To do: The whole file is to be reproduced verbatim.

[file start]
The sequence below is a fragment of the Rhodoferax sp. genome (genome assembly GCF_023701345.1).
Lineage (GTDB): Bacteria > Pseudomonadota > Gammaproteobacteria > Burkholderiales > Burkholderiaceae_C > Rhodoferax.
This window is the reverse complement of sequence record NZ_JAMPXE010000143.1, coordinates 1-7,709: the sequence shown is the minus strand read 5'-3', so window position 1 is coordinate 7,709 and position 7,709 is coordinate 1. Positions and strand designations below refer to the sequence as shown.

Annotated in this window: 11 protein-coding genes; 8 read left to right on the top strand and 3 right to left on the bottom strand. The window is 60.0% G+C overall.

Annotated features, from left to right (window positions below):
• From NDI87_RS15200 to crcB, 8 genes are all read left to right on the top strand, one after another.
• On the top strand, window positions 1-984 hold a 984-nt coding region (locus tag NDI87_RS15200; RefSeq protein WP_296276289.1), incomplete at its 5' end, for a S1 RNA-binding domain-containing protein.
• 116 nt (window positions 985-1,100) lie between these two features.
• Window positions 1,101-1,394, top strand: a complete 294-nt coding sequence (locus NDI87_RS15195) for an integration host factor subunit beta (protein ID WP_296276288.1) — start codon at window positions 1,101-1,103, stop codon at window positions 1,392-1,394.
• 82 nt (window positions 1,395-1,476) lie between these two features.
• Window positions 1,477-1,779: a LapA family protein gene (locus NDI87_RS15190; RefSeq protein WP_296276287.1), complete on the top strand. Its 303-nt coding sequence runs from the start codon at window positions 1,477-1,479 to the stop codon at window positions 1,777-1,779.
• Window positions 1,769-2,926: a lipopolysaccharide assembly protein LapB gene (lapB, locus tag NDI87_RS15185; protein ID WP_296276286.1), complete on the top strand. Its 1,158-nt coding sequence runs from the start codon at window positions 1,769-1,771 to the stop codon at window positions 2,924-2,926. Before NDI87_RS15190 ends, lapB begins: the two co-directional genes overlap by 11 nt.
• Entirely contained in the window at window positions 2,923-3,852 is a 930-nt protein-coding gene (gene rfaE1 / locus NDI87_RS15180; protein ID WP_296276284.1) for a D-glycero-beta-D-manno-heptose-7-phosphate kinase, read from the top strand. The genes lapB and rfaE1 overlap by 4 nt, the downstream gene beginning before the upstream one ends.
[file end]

The sequence below is a fragment of the Rhodoferax sp. genome (genome assembly GCF_023701345.1).
Lineage (GTDB): Bacteria > Pseudomonadota > Gammaproteobacteria > Burkholderiales > Burkholderiaceae_C > Rhodoferax.
This window is the reverse complement of sequence record NZ_JAMPXE010000143.1, coordinates 1-7,709: the sequence shown is the minus strand read 5'-3', so window position 1 is coordinate 7,709 and position 7,709 is coordinate 1. Positions and strand designations below refer to the sequence as shown.

Annotated in this window: 11 protein-coding genes; 8 read left to right on the top strand and 3 right to left on the bottom strand. The window is 60.0% G+C overall.

Annotated features, from left to right (window positions below):
• From NDI87_RS15200 to crcB, 8 genes are all read left to right on the top strand, one after another.
• On the top strand, window positions 1-984 hold a 984-nt coding region (locus tag NDI87_RS15200; RefSeq protein WP_296276289.1), incomplete at its 5' end, for a S1 RNA-binding domain-containing protein.
• 116 nt (window positions 985-1,100) lie between these two features.
• Window positions 1,101-1,394, top strand: a complete 294-nt coding sequence (locus NDI87_RS15195) for an integration host factor subunit beta (protein ID WP_296276288.1) — start codon at window positions 1,101-1,103, stop codon at window positions 1,392-1,394.
• 82 nt (window positions 1,395-1,476) lie between these two features.
• Window positions 1,477-1,779: a LapA family protein gene (locus NDI87_RS15190; RefSeq protein WP_296276287.1), complete on the top strand. Its 303-nt coding sequence runs from the start codon at window positions 1,477-1,479 to the stop codon at window positions 1,777-1,779.
• Window positions 1,769-2,926: a lipopolysaccharide assembly protein LapB gene (lapB, locus tag NDI87_RS15185; protein ID WP_296276286.1), complete on the top strand. Its 1,158-nt coding sequence runs from the start codon at window positions 1,769-1,771 to the stop codon at window positions 2,924-2,926. Before NDI87_RS15190 ends, lapB begins: the two co-directional genes overlap by 11 nt.
• Entirely contained in the window at window positions 2,923-3,852 is a 930-nt protein-coding gene (gene rfaE1 / locus NDI87_RS15180; protein ID WP_296276284.1) for a D-glycero-beta-D-manno-heptose-7-phosphate kinase, read from the top strand. The genes lapB and rfaE1 overlap by 4 nt, the downstream gene beginning before the upstream one ends.